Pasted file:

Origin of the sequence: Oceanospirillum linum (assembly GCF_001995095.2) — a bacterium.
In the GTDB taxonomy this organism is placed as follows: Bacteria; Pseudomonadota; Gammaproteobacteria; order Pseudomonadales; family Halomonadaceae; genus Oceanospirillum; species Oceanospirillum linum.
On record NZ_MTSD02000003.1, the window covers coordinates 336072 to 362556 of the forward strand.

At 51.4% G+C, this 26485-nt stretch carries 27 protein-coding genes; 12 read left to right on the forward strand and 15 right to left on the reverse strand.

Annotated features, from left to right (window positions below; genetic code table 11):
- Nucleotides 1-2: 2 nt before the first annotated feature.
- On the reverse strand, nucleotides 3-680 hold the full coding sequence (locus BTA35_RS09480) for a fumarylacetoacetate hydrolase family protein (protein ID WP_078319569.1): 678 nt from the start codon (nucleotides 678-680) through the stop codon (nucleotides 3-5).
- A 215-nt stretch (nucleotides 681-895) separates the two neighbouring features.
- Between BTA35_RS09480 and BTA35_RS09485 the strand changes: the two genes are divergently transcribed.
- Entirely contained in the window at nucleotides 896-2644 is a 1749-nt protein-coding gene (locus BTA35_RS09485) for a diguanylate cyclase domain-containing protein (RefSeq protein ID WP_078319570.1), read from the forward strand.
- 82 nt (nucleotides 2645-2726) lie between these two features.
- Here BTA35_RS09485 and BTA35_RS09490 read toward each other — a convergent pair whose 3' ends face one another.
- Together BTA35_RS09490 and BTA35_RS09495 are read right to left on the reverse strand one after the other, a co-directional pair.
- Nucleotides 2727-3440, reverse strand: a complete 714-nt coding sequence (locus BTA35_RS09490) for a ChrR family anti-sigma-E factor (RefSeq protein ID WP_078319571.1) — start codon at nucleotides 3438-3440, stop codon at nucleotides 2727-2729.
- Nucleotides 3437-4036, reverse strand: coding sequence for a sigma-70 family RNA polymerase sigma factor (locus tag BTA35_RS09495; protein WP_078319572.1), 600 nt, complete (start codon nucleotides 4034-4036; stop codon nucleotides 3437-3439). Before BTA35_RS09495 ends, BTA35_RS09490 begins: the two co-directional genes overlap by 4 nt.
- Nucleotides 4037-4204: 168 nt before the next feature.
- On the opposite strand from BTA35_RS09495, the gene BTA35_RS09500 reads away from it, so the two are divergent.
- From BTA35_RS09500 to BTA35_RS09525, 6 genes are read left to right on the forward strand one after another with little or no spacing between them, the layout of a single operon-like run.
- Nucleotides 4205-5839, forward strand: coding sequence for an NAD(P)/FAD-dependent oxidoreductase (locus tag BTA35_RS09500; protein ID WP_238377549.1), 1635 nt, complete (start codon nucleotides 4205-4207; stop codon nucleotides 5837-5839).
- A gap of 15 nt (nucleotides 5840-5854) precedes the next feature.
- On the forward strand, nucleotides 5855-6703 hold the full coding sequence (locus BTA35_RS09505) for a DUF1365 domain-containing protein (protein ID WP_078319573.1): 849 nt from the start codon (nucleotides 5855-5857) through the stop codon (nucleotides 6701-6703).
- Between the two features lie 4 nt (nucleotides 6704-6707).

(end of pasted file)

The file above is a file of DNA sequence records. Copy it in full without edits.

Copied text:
Origin of the sequence: Oceanospirillum linum (assembly GCF_001995095.2) — a bacterium.
In the GTDB taxonomy this organism is placed as follows: Bacteria; Pseudomonadota; Gammaproteobacteria; order Pseudomonadales; family Halomonadaceae; genus Oceanospirillum; species Oceanospirillum linum.
On record NZ_MTSD02000003.1, the window covers coordinates 336072 to 362556 of the forward strand.

At 51.4% G+C, this 26485-nt stretch carries 27 protein-coding genes; 12 read left to right on the forward strand and 15 right to left on the reverse strand.

Annotated features, from left to right (window positions below; genetic code table 11):
- Nucleotides 1-2: 2 nt before the first annotated feature.
- On the reverse strand, nucleotides 3-680 hold the full coding sequence (locus BTA35_RS09480) for a fumarylacetoacetate hydrolase family protein (protein ID WP_078319569.1): 678 nt from the start codon (nucleotides 678-680) through the stop codon (nucleotides 3-5).
- A 215-nt stretch (nucleotides 681-895) separates the two neighbouring features.
- Between BTA35_RS09480 and BTA35_RS09485 the strand changes: the two genes are divergently transcribed.
- Entirely contained in the window at nucleotides 896-2644 is a 1749-nt protein-coding gene (locus BTA35_RS09485) for a diguanylate cyclase domain-containing protein (RefSeq protein ID WP_078319570.1), read from the forward strand.
- 82 nt (nucleotides 2645-2726) lie between these two features.
- Here BTA35_RS09485 and BTA35_RS09490 read toward each other — a convergent pair whose 3' ends face one another.
- Together BTA35_RS09490 and BTA35_RS09495 are read right to left on the reverse strand one after the other, a co-directional pair.
- Nucleotides 2727-3440, reverse strand: a complete 714-nt coding sequence (locus BTA35_RS09490) for a ChrR family anti-sigma-E factor (RefSeq protein ID WP_078319571.1) — start codon at nucleotides 3438-3440, stop codon at nucleotides 2727-2729.
- Nucleotides 3437-4036, reverse strand: coding sequence for a sigma-70 family RNA polymerase sigma factor (locus tag BTA35_RS09495; protein WP_078319572.1), 600 nt, complete (start codon nucleotides 4034-4036; stop codon nucleotides 3437-3439). Before BTA35_RS09495 ends, BTA35_RS09490 begins: the two co-directional genes overlap by 4 nt.
- Nucleotides 4037-4204: 168 nt before the next feature.
- On the opposite strand from BTA35_RS09495, the gene BTA35_RS09500 reads away from it, so the two are divergent.
- From BTA35_RS09500 to BTA35_RS09525, 6 genes are read left to right on the forward strand one after another with little or no spacing between them, the layout of a single operon-like run.
- Nucleotides 4205-5839, forward strand: coding sequence for an NAD(P)/FAD-dependent oxidoreductase (locus tag BTA35_RS09500; protein ID WP_238377549.1), 1635 nt, complete (start codon nucleotides 4205-4207; stop codon nucleotides 5837-5839).
- A gap of 15 nt (nucleotides 5840-5854) precedes the next feature.
- On the forward strand, nucleotides 5855-6703 hold the full coding sequence (locus BTA35_RS09505) for a DUF1365 domain-containing protein (protein ID WP_078319573.1): 849 nt from the start codon (nucleotides 5855-5857) through the stop codon (nucleotides 6701-6703).
- Between the two features lie 4 nt (nucleotides 6704-6707).